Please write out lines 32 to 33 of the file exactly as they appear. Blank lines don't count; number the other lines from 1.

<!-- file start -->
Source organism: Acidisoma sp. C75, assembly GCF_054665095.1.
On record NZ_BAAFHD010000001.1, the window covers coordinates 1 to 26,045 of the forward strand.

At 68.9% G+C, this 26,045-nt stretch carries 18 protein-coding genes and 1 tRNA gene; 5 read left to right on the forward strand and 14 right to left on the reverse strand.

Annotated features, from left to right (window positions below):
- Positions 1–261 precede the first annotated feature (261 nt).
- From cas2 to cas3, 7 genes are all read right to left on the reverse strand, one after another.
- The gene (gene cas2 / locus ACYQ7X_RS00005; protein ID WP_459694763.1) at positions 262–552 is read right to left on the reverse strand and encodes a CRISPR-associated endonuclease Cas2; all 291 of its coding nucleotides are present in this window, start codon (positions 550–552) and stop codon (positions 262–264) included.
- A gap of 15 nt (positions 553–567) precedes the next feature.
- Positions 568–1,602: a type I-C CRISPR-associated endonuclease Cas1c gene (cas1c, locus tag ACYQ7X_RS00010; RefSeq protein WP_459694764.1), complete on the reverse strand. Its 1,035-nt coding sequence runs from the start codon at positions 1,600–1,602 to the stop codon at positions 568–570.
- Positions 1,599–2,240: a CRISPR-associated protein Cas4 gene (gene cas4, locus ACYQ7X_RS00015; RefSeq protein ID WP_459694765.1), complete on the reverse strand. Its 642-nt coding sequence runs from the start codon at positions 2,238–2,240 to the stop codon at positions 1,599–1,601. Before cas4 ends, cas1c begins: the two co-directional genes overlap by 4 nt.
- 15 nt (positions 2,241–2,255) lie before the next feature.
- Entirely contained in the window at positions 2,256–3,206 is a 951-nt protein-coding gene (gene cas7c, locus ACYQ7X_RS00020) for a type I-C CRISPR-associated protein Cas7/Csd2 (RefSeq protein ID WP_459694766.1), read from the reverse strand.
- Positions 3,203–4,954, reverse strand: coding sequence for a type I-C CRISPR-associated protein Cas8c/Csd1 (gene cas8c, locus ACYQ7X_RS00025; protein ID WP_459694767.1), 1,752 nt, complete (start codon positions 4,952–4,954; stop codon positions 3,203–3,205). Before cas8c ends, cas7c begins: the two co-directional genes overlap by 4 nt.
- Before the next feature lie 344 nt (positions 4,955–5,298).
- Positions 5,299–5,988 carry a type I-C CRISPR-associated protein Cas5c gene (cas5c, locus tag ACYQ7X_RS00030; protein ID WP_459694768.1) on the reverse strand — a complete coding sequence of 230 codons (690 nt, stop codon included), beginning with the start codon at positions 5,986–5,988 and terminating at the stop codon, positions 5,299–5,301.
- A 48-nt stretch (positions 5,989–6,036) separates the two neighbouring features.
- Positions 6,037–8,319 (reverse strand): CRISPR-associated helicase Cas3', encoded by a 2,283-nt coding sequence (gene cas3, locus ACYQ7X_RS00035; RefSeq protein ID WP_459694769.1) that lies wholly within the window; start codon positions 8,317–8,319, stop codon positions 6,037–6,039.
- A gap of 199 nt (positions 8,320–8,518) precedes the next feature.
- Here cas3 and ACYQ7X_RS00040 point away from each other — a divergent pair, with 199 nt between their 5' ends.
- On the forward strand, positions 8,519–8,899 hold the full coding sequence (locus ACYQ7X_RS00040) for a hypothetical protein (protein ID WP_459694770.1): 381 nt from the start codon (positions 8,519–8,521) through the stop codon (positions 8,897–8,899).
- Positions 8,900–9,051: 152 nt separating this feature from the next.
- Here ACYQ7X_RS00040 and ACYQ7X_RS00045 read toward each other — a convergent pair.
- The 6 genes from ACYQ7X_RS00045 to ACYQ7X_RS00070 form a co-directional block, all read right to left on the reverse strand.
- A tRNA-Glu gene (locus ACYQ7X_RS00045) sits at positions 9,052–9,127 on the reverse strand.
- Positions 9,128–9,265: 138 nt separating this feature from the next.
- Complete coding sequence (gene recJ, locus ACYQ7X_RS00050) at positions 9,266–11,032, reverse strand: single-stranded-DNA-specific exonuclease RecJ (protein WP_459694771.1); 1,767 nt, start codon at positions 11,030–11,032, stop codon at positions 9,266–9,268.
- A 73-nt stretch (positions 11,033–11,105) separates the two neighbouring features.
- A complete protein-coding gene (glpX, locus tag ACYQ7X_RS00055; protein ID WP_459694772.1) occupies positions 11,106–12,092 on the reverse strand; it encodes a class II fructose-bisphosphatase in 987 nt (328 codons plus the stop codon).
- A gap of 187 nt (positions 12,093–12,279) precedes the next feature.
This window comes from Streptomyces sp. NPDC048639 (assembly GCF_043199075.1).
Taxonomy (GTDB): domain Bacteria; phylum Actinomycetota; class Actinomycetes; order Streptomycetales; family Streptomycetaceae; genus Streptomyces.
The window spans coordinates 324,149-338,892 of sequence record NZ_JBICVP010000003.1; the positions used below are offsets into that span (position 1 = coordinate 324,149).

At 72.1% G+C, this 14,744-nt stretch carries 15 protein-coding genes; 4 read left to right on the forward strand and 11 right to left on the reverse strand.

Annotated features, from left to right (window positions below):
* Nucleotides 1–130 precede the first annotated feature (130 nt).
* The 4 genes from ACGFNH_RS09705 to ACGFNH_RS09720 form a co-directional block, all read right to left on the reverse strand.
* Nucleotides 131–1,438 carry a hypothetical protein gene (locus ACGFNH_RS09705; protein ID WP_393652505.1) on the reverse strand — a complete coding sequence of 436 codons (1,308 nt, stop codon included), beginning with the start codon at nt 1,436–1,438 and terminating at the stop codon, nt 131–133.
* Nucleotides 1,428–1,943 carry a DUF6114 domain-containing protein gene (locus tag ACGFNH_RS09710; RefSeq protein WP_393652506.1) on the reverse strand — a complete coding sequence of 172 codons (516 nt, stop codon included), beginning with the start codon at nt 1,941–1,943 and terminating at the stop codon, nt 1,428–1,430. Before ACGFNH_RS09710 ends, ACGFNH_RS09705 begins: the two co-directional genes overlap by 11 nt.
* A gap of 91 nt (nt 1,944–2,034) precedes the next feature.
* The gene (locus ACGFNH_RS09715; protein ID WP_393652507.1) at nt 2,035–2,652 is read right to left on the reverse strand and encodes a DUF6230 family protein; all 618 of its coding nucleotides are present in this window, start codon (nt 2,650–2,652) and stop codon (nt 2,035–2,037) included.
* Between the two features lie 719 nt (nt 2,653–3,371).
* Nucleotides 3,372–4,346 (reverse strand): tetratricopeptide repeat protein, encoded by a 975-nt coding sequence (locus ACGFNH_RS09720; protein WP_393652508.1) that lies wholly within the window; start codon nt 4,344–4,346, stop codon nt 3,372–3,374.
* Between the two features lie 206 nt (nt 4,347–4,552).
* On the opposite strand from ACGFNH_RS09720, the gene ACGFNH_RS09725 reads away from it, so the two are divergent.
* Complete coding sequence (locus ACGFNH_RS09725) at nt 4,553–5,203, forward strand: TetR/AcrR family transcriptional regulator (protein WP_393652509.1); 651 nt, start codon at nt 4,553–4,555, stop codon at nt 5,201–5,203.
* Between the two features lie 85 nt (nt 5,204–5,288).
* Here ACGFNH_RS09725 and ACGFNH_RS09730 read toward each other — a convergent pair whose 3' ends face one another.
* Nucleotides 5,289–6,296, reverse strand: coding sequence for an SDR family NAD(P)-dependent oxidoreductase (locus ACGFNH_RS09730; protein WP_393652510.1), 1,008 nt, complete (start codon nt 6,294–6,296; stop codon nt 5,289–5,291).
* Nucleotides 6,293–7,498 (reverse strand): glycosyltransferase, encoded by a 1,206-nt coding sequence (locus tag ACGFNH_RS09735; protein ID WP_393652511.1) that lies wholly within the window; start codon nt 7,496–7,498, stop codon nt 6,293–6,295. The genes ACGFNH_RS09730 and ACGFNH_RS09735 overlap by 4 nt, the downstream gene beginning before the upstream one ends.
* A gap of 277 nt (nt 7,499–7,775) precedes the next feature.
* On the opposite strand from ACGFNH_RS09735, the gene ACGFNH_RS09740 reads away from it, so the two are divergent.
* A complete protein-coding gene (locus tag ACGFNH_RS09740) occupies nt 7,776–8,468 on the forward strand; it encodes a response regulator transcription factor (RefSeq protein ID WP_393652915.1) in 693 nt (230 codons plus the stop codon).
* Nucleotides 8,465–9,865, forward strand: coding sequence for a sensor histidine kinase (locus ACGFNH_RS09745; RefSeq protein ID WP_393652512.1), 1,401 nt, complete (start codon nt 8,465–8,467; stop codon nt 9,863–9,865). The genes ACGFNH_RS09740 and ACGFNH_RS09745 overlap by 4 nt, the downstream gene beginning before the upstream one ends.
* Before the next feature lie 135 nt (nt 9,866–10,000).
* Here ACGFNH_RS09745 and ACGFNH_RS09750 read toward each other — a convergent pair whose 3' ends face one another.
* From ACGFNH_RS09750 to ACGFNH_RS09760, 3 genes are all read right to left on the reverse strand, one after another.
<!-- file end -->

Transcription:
The window spans coordinates 324,149-338,892 of sequence record NZ_JBICVP010000003.1; the positions used below are offsets into that span (position 1 = coordinate 324,149).

At 72.1% G+C, this 14,744-nt stretch carries 15 protein-coding genes; 4 read left to right on the forward strand and 11 right to left on the reverse strand.